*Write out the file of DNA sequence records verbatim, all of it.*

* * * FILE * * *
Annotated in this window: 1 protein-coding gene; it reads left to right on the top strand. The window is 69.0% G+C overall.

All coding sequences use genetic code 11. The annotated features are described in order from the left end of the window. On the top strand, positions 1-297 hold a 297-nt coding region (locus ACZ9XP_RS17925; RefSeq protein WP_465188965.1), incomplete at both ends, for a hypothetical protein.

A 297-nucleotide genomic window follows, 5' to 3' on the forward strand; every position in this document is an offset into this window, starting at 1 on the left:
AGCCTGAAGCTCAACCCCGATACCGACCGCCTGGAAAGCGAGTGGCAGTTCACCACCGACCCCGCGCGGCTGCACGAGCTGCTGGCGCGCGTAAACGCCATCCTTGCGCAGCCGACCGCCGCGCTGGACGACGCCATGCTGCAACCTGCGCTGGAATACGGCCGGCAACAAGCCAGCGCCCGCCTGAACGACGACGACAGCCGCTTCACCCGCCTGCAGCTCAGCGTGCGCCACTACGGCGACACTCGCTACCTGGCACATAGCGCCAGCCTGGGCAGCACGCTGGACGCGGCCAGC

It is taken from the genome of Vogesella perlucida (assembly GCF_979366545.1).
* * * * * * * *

Annotated in this window: 1 protein-coding gene; it reads left to right on the top strand. The window is 69.0% G+C overall.

All coding sequences use genetic code 11. The annotated features are described in order from the left end of the window. On the top strand, positions 1-297 hold a 297-nt coding region (locus ACZ9XP_RS17925; RefSeq protein WP_465188965.1), incomplete at both ends, for a hypothetical protein.

A 297-nucleotide genomic window follows, 5' to 3' on the forward strand; every position in this document is an offset into this window, starting at 1 on the left:
AGCCTGAAGCTCAACCCCGATACCGACCGCCTGGAAAGCGAGTGGCAGTTCACCACCGACCCCGCGCGGCTGCACGAGCTGCTGGCGCGCGTAAACGCCATCCTTGCGCAGCCGACCGCCGCGCTGGACGACGCCATGCTGCAACCTGCGCTGGAATACGGCCGGCAACAAGCCAGCGCCCGCCTGAACGACGACGACAGCCGCTTCACCCGCCTGCAGCTCAGCGTGCGCCACTACGGCGACACTCGCTACCTGGCACATAGCGCCAGCCTGGGCAGCACGCTGGACGCGGCCAGC

It is taken from the genome of Vogesella perlucida (assembly GCF_979366545.1).